Denver Nuggets

Cap situation: They’ll have real cap space, particularly if Danilo Gallinari opts out as expected. They pretty much have to pay Mason Plumlee after trading Jusuf Nurkic for him, but they can wait to do that until after they do what they’re going to do, because his cap hold only eats up $5.8 million. They’re also a rumored possible destination for Kyle Lowry, who would use up all of their cap space if he signed.

Why Jazz fans should be afraid: From a money perspective, the Nuggets are one of very few teams who can come to Hayward on July 1 with a full max offer that’s not contingent upon them dumping salary first. They’re also a team on the rise, with some interesting young pieces that include the best passing big man in the game (Nikola Jokic). But…

Why they shouldn’t: The Nuggets right now are essentially where the Jazz were after the 2015-16 season: they’re getting better and starting to suss out who their real core is, but their still waiting for it all to congeal, and they just missed the playoffs. Would Hayward want to take a take step back in the process, when he could get the same money from teams who are further along on the road to contention?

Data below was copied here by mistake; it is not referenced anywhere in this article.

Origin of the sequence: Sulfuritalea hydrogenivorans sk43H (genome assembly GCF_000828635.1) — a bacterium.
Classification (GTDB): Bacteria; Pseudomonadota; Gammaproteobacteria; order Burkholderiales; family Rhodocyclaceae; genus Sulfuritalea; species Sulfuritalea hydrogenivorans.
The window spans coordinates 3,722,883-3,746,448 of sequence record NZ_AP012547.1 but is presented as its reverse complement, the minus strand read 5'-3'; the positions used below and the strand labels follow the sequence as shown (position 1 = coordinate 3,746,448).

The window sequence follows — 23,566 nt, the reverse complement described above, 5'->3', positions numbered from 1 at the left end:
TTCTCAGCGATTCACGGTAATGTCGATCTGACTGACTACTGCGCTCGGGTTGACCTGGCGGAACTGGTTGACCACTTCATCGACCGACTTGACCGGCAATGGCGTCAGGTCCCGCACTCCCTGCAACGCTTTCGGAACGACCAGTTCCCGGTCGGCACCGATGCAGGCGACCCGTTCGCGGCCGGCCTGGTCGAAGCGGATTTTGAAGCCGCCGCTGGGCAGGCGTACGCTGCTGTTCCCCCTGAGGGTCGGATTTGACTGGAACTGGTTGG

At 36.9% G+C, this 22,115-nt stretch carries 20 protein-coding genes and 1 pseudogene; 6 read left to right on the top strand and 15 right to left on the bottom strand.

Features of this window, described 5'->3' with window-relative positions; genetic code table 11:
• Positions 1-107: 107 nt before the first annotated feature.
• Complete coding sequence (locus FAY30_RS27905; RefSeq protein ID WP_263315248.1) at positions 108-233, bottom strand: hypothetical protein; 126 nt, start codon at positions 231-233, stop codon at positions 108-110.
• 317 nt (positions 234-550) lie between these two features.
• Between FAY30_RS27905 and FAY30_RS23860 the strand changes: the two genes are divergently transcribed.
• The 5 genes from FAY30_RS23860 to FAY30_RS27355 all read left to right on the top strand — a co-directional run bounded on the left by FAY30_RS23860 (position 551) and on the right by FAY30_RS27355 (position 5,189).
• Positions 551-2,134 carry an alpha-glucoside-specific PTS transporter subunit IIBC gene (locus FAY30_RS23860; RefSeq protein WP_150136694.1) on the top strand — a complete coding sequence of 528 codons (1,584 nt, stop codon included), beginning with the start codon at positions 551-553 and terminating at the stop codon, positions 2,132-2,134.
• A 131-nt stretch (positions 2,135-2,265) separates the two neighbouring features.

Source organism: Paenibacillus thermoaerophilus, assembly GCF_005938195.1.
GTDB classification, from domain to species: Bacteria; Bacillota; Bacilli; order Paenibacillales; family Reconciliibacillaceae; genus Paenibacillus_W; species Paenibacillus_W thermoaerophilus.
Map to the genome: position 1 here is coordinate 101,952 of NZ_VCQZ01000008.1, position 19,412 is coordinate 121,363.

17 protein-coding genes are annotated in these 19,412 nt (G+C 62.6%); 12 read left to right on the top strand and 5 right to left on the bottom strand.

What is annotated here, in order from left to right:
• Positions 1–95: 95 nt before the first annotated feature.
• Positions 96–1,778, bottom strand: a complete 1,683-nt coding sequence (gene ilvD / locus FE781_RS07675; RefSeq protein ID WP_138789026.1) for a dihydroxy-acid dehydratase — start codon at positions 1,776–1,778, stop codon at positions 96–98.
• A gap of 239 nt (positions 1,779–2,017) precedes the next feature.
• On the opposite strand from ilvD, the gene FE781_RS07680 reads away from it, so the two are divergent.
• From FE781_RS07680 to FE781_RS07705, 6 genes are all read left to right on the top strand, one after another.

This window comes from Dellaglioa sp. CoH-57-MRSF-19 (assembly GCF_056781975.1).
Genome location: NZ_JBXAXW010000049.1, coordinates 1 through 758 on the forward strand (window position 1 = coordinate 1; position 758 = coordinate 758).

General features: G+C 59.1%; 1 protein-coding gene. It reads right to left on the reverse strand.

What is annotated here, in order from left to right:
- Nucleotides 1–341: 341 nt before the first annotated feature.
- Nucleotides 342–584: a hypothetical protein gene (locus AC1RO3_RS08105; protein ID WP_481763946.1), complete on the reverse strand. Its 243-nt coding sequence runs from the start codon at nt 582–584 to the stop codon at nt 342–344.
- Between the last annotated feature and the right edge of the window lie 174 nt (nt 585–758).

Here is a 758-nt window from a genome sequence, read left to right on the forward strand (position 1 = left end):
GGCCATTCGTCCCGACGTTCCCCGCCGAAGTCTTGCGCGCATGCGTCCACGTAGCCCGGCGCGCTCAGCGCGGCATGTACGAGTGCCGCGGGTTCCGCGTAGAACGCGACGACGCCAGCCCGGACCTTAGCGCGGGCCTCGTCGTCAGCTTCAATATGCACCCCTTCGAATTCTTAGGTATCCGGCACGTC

Threat level assessment: Keep an eye on them, but there are definitely bigger threats out there.

Golden State Warriors

Cap situation: Could have upwards of $60M in raw space (less cap holds), but they will most likely use it to re-up with stars Kevin Durant and Steph Curry. They also have three other expiring rotation players who made more than the minimum last season, starting with 2015 Finals MVP Andre Iguodala.

Why Jazz fans should be afraid: Playing with these guys would be fun, right?

Why they shouldn’t: Unless one of Curry or Durant bolts, this is a non-starter. And why would either of those guys take off? They’re overwhelming title favorites and have been blowing through their Western Conference playoff opponents. This superteam isn’t likely to break up any time soon.

Threat level assessment: Their money is spoken for.

Houston Rockets